Protect Your Clients from Long-Term Care Costs

Gina Deveney
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It's never fun to discuss the need for long-term care of an older adult with your clients. The truth is, however, approximately 70 percent of adults over age 80 require long-term care, whether it's at home or in a care facility. This care does not come cheap, and it's important to discuss options with your client as soon as possible to protect both their current and future assets.

Potential Costs of Long-Term Care

As of 2015, the average cost of care at home or at an assisted-living facility averaged between $60,000 to $75,000 annually, while a comprehensive nursing facility can cost between $125,000 and $175,000 per year. With care costs rising at an average of four percent each year, an unexpected event or illness may pose a serious financial threat to your client. It is imperative to purchase a benefit policy as soon as one is financially able.

Policy Features

A long-term care policy provides a set dollar amount per day for expenses, typically between $100 and $500. After a 90- to 100-day waiting period, coverage is available for a minimum of two years and a maximum of six years. Most policies are comprehensive, meaning they cover all types of care, including custodial and skilled care, as well as care in the policyholder's home, a nursing facility or an assisted living home.

Options for Healthy Individuals

Healthy clients between ages 45 and 60 have the most options for purchasing long-term care. These clients can purchase either a traditional stand-alone policy, that covers only long-term care coverage, or a hybrid policy, which combines a life insurance policy with a long-term care rider. As of 2011, your clients are able to use the gains from an annuity to pay for a long-term care policy and avoid tax penalties.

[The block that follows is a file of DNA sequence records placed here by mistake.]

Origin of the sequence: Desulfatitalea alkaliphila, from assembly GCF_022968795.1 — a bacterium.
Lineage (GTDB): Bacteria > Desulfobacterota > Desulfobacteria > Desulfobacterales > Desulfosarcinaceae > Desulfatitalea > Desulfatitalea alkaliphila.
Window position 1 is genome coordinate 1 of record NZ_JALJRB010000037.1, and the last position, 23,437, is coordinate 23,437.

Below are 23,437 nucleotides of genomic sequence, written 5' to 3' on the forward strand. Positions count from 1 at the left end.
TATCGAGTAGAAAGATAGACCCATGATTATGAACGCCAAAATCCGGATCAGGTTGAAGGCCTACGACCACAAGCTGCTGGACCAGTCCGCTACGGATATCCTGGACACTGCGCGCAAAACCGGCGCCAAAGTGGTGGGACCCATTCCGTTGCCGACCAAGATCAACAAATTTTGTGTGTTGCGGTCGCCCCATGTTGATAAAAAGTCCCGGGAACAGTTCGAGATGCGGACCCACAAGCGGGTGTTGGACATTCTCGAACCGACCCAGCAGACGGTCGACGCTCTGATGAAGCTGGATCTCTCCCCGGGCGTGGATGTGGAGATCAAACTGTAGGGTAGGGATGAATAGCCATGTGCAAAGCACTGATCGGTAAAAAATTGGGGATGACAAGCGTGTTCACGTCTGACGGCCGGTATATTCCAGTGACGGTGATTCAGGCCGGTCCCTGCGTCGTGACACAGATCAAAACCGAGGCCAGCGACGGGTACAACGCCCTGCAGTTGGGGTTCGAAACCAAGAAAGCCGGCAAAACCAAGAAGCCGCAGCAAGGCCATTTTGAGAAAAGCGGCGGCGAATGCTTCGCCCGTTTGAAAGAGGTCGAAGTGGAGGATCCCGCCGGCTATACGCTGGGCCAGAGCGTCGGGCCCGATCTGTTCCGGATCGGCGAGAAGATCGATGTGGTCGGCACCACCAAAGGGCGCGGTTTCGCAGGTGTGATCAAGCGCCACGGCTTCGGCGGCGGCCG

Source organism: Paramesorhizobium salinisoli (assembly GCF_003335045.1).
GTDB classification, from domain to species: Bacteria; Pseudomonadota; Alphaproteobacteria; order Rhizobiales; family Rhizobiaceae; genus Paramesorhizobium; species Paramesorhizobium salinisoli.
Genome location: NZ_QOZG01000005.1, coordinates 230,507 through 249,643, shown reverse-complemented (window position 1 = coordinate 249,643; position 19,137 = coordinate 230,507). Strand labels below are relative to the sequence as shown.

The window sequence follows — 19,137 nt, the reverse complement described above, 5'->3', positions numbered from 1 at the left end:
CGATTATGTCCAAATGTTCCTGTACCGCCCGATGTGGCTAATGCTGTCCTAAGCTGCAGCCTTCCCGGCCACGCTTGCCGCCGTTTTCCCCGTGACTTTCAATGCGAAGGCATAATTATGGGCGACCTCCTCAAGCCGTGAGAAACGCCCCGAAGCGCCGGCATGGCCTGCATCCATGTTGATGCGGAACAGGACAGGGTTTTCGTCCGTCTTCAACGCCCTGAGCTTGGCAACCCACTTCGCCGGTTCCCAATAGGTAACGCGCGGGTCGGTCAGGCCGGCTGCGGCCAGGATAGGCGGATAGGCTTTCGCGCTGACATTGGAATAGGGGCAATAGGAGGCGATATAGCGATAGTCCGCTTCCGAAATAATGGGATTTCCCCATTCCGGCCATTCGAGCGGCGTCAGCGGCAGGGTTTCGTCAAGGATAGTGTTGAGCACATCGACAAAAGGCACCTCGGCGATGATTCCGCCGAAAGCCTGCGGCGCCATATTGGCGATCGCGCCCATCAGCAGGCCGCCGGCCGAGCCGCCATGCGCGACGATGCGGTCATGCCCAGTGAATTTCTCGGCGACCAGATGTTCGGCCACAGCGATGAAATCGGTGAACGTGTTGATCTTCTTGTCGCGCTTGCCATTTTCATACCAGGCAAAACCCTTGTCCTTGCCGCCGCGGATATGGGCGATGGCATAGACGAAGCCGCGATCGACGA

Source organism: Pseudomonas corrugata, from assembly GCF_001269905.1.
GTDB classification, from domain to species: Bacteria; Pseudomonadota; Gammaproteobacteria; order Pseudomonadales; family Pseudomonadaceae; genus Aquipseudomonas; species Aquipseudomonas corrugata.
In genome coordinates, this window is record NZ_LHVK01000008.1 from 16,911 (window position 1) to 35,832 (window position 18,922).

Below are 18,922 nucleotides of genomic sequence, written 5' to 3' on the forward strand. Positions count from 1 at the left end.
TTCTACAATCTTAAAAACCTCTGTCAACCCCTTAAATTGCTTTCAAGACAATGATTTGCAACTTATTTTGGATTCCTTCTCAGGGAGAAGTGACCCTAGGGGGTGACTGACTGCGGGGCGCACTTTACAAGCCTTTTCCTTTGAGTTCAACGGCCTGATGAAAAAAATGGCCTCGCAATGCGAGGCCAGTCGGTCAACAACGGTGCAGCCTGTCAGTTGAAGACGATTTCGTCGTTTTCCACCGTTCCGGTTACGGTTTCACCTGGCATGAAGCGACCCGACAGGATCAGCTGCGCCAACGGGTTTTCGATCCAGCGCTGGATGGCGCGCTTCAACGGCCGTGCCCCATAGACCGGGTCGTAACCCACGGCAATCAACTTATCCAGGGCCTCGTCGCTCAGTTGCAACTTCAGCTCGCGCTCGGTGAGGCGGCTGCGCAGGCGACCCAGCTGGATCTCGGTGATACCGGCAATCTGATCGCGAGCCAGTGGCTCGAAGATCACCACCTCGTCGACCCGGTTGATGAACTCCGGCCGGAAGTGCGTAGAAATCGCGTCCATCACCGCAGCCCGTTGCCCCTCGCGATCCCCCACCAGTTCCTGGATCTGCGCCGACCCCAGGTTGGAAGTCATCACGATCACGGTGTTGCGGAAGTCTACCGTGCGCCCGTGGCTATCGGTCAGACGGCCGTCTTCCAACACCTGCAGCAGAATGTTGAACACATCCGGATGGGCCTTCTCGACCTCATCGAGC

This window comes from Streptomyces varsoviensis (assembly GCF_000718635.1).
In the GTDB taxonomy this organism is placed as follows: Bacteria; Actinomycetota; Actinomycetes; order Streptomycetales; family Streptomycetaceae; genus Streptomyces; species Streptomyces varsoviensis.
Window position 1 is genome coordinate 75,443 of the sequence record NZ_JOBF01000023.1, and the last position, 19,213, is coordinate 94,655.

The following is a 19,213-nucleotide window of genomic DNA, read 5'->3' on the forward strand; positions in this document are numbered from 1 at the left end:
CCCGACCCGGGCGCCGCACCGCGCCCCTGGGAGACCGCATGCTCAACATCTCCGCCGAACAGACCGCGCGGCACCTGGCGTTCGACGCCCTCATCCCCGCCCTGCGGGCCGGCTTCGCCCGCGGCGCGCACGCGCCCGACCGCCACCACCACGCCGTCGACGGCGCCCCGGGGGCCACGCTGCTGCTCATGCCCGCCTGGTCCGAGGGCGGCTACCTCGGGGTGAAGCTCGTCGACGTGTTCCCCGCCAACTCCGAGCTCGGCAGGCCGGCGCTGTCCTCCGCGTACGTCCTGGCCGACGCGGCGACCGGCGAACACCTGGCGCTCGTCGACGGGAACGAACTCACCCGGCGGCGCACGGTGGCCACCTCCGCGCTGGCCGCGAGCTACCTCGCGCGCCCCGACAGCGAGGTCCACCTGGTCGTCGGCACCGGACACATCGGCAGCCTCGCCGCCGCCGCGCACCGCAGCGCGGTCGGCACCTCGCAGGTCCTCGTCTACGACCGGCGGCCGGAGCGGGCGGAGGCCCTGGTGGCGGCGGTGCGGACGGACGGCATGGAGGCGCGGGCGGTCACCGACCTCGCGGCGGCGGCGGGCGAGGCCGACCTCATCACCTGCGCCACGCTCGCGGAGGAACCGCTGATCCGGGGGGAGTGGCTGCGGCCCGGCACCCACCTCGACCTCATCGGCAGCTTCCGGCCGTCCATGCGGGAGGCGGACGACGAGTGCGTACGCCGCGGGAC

Possible Tax Breaks

Clients who own their own businesses may be able to deduct up to the premium of a long-term care benefit policy, depending on the client's age and the age and corporate structure of their business. Most states provide at least a 20 percent state tax credit for individuals. In addition, long-term care benefits can be paid for on a discriminatory basis, then deducted completely in certain corporate situations.

Advice to Clients

Advise your clients to purchase a long-term care policy before they hit age 60, while costs are low due to both age and good health. The older and sicker they become, the higher the premiums will be. For clients who are wary of possible future premium increases, there are policies available that pay out dividends to offset future increases.

Educate your clients on the importance of having long-term care benefits as well as the advantages of purchasing a comprehensive policy sooner rather than later. Putting a long-term care contract in place now will protect your clients' assets in the future, as well as provide a sense of independence and peace of mind.

Photo courtesy of Vichaya Kiatying-Angsulee at



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